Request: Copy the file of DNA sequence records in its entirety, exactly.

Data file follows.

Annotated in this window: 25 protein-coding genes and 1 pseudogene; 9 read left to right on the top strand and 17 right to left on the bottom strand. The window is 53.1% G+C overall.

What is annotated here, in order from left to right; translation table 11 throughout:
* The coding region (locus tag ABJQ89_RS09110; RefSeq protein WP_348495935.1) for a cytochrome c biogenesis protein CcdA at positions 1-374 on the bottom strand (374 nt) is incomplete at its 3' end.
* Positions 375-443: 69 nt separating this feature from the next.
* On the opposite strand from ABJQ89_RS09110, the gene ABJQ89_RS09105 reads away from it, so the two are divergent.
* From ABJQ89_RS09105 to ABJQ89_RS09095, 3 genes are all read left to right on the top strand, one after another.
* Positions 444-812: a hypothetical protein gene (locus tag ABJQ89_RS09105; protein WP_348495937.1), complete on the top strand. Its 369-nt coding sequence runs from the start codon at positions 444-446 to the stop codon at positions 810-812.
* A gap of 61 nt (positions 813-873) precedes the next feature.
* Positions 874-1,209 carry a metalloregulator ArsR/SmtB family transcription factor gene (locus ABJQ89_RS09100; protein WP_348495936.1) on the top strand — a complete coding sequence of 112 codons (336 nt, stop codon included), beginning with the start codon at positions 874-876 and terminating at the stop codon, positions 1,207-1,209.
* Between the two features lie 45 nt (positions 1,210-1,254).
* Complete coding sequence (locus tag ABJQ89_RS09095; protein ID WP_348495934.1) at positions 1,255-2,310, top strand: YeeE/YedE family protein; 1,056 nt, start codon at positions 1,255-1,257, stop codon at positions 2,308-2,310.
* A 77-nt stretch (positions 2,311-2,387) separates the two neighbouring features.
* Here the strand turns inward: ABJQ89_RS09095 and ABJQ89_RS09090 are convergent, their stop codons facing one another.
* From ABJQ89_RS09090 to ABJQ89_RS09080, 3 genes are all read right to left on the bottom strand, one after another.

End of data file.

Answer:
Annotated in this window: 25 protein-coding genes and 1 pseudogene; 9 read left to right on the top strand and 17 right to left on the bottom strand. The window is 53.1% G+C overall.

What is annotated here, in order from left to right; translation table 11 throughout:
* The coding region (locus tag ABJQ89_RS09110; RefSeq protein WP_348495935.1) for a cytochrome c biogenesis protein CcdA at positions 1-374 on the bottom strand (374 nt) is incomplete at its 3' end.
* Positions 375-443: 69 nt separating this feature from the next.
* On the opposite strand from ABJQ89_RS09110, the gene ABJQ89_RS09105 reads away from it, so the two are divergent.
* From ABJQ89_RS09105 to ABJQ89_RS09095, 3 genes are all read left to right on the top strand, one after another.
* Positions 444-812: a hypothetical protein gene (locus tag ABJQ89_RS09105; protein WP_348495937.1), complete on the top strand. Its 369-nt coding sequence runs from the start codon at positions 444-446 to the stop codon at positions 810-812.
* A gap of 61 nt (positions 813-873) precedes the next feature.
* Positions 874-1,209 carry a metalloregulator ArsR/SmtB family transcription factor gene (locus ABJQ89_RS09100; protein WP_348495936.1) on the top strand — a complete coding sequence of 112 codons (336 nt, stop codon included), beginning with the start codon at positions 874-876 and terminating at the stop codon, positions 1,207-1,209.
* Between the two features lie 45 nt (positions 1,210-1,254).
* Complete coding sequence (locus tag ABJQ89_RS09095; protein ID WP_348495934.1) at positions 1,255-2,310, top strand: YeeE/YedE family protein; 1,056 nt, start codon at positions 1,255-1,257, stop codon at positions 2,308-2,310.
* A 77-nt stretch (positions 2,311-2,387) separates the two neighbouring features.
* Here the strand turns inward: ABJQ89_RS09095 and ABJQ89_RS09090 are convergent, their stop codons facing one another.
* From ABJQ89_RS09090 to ABJQ89_RS09080, 3 genes are all read right to left on the bottom strand, one after another.